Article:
What happened to the free market, Cantor?

Proud Rino on November 30, 2010 at 9:29 PM

Cantor is both proud and RINO.

Free market? Nope.

R Senators have become too arrogant after November 2010. They think that the “usual Rs” won.

The sword of the next primaries are all upon them.

TheAlamos on December 1, 2010 at 6:11 AM

Kids this age are rarely sick and one can get cheap catastrophic care insurance.

Elisa on November 30, 2010 at 11:10 PM

Not allowed in O’care!

You vill hav vut ve tell you to hav!

belad on December 1, 2010 at 7:46 AM

Am I allowed to insure my house after a fire, and have the Insurance Co. pay for the repairs? Or get comprehensive coverage for my car after a tree fell on it, and have them pay me a replacement vehicle? That wouldn’t be right, right?
Eric Cantor, oh my! One of the so called “young guns”, that organizes gatherings in antigun venues that gladly keep gun owners outside,(in Virginia!) and then claim to be fighting for our rights. I am looking forward to seeing a congress with most of their members with a (T) after their names, and why not, a few (D)s, just so it would keep some discussion going on. R(inos) and their first cousins, the Blue Dogs, are on their way to certain (and well deserved) extinction.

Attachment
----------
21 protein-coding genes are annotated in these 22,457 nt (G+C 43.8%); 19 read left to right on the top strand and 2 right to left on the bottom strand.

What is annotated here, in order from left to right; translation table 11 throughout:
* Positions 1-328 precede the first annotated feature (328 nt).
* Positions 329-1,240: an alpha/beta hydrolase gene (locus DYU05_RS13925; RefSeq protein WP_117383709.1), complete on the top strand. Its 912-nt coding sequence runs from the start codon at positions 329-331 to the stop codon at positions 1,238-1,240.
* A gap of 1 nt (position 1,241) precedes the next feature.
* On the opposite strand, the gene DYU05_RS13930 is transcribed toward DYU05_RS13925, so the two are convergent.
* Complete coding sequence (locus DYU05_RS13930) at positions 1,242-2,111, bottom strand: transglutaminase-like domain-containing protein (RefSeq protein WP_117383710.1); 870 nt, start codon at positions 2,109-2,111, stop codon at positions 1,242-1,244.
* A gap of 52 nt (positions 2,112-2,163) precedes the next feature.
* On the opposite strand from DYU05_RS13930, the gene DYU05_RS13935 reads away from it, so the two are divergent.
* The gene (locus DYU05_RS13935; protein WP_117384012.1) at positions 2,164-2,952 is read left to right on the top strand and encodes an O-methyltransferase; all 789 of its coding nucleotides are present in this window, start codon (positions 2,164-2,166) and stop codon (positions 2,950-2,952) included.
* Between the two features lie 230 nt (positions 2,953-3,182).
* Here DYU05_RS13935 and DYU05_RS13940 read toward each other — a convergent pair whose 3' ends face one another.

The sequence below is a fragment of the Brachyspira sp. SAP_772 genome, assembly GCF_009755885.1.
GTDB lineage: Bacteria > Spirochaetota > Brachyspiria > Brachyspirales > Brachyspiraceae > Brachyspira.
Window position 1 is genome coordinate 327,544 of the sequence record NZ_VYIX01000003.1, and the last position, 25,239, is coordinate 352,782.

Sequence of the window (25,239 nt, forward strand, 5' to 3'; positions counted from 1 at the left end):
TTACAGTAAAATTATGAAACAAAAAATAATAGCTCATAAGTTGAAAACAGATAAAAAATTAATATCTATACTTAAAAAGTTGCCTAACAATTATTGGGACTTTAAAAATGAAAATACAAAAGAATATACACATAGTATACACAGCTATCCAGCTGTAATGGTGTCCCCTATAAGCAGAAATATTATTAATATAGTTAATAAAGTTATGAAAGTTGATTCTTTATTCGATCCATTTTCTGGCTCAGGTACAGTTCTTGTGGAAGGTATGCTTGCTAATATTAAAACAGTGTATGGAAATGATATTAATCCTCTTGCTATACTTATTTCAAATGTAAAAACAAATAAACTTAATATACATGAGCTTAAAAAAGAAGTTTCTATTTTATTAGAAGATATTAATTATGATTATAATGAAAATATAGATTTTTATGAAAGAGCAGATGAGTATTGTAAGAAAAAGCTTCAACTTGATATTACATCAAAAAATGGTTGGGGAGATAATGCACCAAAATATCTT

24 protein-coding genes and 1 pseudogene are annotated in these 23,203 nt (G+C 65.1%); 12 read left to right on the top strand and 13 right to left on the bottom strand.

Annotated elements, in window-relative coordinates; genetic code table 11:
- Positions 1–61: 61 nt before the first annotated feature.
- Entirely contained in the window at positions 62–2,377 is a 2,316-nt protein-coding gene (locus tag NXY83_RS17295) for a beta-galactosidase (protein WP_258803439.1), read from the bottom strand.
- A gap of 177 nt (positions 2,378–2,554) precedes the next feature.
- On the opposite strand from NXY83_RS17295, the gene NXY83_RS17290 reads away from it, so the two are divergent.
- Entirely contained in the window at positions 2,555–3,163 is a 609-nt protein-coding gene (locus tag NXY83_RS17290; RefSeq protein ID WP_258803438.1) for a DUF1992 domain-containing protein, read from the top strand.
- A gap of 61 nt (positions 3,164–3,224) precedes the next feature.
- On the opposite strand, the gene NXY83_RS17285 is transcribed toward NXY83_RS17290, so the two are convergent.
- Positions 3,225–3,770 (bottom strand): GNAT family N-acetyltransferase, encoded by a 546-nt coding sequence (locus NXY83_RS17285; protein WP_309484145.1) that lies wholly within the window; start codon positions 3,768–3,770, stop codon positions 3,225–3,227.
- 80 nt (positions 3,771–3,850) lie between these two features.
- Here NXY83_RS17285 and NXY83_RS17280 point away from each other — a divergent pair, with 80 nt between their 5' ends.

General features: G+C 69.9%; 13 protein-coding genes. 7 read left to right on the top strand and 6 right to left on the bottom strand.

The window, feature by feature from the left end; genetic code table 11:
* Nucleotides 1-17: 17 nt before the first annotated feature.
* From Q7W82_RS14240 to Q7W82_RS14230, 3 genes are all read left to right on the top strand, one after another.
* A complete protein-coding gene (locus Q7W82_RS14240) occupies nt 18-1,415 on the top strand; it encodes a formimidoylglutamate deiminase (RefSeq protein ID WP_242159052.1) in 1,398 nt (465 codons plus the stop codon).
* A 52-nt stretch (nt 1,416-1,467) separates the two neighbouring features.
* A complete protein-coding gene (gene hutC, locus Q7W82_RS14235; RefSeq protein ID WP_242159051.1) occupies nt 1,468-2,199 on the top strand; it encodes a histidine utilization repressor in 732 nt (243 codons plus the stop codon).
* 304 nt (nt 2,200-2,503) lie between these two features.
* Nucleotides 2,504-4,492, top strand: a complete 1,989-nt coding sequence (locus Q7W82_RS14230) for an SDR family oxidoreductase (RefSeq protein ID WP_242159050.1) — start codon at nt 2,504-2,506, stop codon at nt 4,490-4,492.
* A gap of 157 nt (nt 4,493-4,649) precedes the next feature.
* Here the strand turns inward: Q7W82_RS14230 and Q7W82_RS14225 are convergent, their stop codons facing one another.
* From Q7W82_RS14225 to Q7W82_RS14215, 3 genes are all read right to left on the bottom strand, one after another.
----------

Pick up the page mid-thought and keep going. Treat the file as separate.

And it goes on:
mile66 on December 1, 2010 at 7:58 AM

Pre-existing conditions would be nice…. but who pays for it? This is basically free catastrophic coverage that forces the insurance companies to pay for.

And to keep 26 year old “children” on your insurance is ridiculous. If you are 26, you have been an adult for 8 years! I do see a reason to have an exemption for students, but that is a little different.

jeffn21 on December 1, 2010 at 8:34 AM

Cantor sounds like he’s all for big govt telling, mandating what a business must or must not do. The R’s still haven’t gotten the message. All this guy does is spout talking points trying to sound intelligent. Listen to what he says next time they shove a camera in his face.

Kissmygrits on December 1, 2010 at 9:26 AM

“Young gun” Cantor promises everyone a pie in the sky.

Get socialist programs OUT of government.

CUT FEDERAL SPENDING.

Medical care costs will be forced down only when insurance is no longer there to inflate and prop costs up.

Pass Tort Reform to hit the lawyers’ legal fee take rather than victims’ compensation.

maverick muse on December 1, 2010 at 9:28 AM

Cantor is just another RINO. No Conservative. Young gun? My azz. Just another warmed over, relabeled hack.

SilentWatcher on December 1, 2010 at 9:45 AM

Why do I feel that young gun Cantor’s idea is somewhat too old for his age?

This guy’s been brainwashed already by his senior fellows.